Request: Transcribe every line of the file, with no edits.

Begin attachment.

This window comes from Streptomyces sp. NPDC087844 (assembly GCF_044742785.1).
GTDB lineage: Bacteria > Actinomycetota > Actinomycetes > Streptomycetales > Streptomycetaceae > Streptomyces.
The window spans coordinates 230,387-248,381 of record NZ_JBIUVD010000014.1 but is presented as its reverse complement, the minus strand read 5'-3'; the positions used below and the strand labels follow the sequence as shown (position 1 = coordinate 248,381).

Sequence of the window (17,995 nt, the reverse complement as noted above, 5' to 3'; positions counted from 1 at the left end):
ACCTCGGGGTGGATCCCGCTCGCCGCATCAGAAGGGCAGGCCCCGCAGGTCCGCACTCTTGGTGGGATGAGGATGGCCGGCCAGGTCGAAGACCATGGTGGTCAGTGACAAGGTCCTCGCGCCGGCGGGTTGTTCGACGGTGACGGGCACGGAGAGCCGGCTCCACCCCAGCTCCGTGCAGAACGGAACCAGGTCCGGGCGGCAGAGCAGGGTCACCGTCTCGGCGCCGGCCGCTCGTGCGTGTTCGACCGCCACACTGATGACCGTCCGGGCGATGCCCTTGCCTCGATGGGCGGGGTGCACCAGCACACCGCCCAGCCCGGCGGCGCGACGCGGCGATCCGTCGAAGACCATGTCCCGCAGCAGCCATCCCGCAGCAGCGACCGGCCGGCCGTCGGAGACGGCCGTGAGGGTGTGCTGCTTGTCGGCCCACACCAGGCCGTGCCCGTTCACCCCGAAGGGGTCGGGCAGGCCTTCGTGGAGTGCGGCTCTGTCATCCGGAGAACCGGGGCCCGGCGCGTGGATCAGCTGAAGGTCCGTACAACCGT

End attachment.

This window comes from Streptomyces sp. NPDC087844 (assembly GCF_044742785.1).
GTDB lineage: Bacteria > Actinomycetota > Actinomycetes > Streptomycetales > Streptomycetaceae > Streptomyces.
The window spans coordinates 230,387-248,381 of record NZ_JBIUVD010000014.1 but is presented as its reverse complement, the minus strand read 5'-3'; the positions used below and the strand labels follow the sequence as shown (position 1 = coordinate 248,381).

Sequence of the window (17,995 nt, the reverse complement as noted above, 5' to 3'; positions counted from 1 at the left end):
ACCTCGGGGTGGATCCCGCTCGCCGCATCAGAAGGGCAGGCCCCGCAGGTCCGCACTCTTGGTGGGATGAGGATGGCCGGCCAGGTCGAAGACCATGGTGGTCAGTGACAAGGTCCTCGCGCCGGCGGGTTGTTCGACGGTGACGGGCACGGAGAGCCGGCTCCACCCCAGCTCCGTGCAGAACGGAACCAGGTCCGGGCGGCAGAGCAGGGTCACCGTCTCGGCGCCGGCCGCTCGTGCGTGTTCGACCGCCACACTGATGACCGTCCGGGCGATGCCCTTGCCTCGATGGGCGGGGTGCACCAGCACACCGCCCAGCCCGGCGGCGCGACGCGGCGATCCGTCGAAGACCATGTCCCGCAGCAGCCATCCCGCAGCAGCGACCGGCCGGCCGTCGGAGACGGCCGTGAGGGTGTGCTGCTTGTCGGCCCACACCAGGCCGTGCCCGTTCACCCCGAAGGGGTCGGGCAGGCCTTCGTGGAGTGCGGCTCTGTCATCCGGAGAACCGGGGCCCGGCGCGTGGATCAGCTGAAGGTCCGTACAACCGT